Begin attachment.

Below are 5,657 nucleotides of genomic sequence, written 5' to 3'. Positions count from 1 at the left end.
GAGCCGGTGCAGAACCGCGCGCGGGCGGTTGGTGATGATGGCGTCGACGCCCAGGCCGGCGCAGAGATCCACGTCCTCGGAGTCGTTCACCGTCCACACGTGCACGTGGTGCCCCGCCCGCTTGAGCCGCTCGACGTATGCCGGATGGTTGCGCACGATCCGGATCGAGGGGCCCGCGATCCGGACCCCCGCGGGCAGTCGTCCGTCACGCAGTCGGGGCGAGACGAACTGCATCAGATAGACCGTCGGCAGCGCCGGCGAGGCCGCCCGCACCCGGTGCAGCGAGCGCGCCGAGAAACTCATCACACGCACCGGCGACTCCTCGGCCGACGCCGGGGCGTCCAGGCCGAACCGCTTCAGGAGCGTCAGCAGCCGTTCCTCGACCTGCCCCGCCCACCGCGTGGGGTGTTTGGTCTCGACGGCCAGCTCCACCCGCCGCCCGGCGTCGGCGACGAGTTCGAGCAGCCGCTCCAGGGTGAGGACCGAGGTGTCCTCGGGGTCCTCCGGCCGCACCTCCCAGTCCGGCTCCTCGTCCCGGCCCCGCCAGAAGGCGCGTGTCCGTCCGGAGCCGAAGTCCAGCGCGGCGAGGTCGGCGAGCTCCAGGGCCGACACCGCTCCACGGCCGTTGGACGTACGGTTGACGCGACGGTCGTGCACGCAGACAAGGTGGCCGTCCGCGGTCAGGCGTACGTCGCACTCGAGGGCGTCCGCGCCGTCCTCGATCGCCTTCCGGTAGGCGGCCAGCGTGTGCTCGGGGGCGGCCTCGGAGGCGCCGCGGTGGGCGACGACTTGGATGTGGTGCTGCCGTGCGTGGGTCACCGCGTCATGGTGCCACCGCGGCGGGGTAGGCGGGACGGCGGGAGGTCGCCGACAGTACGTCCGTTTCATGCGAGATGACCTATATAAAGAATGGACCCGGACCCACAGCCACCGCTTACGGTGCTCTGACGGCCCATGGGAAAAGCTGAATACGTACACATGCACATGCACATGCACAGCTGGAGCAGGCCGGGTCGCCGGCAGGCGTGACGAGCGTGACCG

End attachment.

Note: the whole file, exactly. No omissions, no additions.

Below are 5,657 nucleotides of genomic sequence, written 5' to 3'. Positions count from 1 at the left end.
GAGCCGGTGCAGAACCGCGCGCGGGCGGTTGGTGATGATGGCGTCGACGCCCAGGCCGGCGCAGAGATCCACGTCCTCGGAGTCGTTCACCGTCCACACGTGCACGTGGTGCCCCGCCCGCTTGAGCCGCTCGACGTATGCCGGATGGTTGCGCACGATCCGGATCGAGGGGCCCGCGATCCGGACCCCCGCGGGCAGTCGTCCGTCACGCAGTCGGGGCGAGACGAACTGCATCAGATAGACCGTCGGCAGCGCCGGCGAGGCCGCCCGCACCCGGTGCAGCGAGCGCGCCGAGAAACTCATCACACGCACCGGCGACTCCTCGGCCGACGCCGGGGCGTCCAGGCCGAACCGCTTCAGGAGCGTCAGCAGCCGTTCCTCGACCTGCCCCGCCCACCGCGTGGGGTGTTTGGTCTCGACGGCCAGCTCCACCCGCCGCCCGGCGTCGGCGACGAGTTCGAGCAGCCGCTCCAGGGTGAGGACCGAGGTGTCCTCGGGGTCCTCCGGCCGCACCTCCCAGTCCGGCTCCTCGTCCCGGCCCCGCCAGAAGGCGCGTGTCCGTCCGGAGCCGAAGTCCAGCGCGGCGAGGTCGGCGAGCTCCAGGGCCGACACCGCTCCACGGCCGTTGGACGTACGGTTGACGCGACGGTCGTGCACGCAGACAAGGTGGCCGTCCGCGGTCAGGCGTACGTCGCACTCGAGGGCGTCCGCGCCGTCCTCGATCGCCTTCCGGTAGGCGGCCAGCGTGTGCTCGGGGGCGGCCTCGGAGGCGCCGCGGTGGGCGACGACTTGGATGTGGTGCTGCCGTGCGTGGGTCACCGCGTCATGGTGCCACCGCGGCGGGGTAGGCGGGACGGCGGGAGGTCGCCGACAGTACGTCCGTTTCATGCGAGATGACCTATATAAAGAATGGACCCGGACCCACAGCCACCGCTTACGGTGCTCTGACGGCCCATGGGAAAAGCTGAATACGTACACATGCACATGCACATGCACAGCTGGAGCAGGCCGGGTCGCCGGCAGGCGTGACGAGCGTGACCG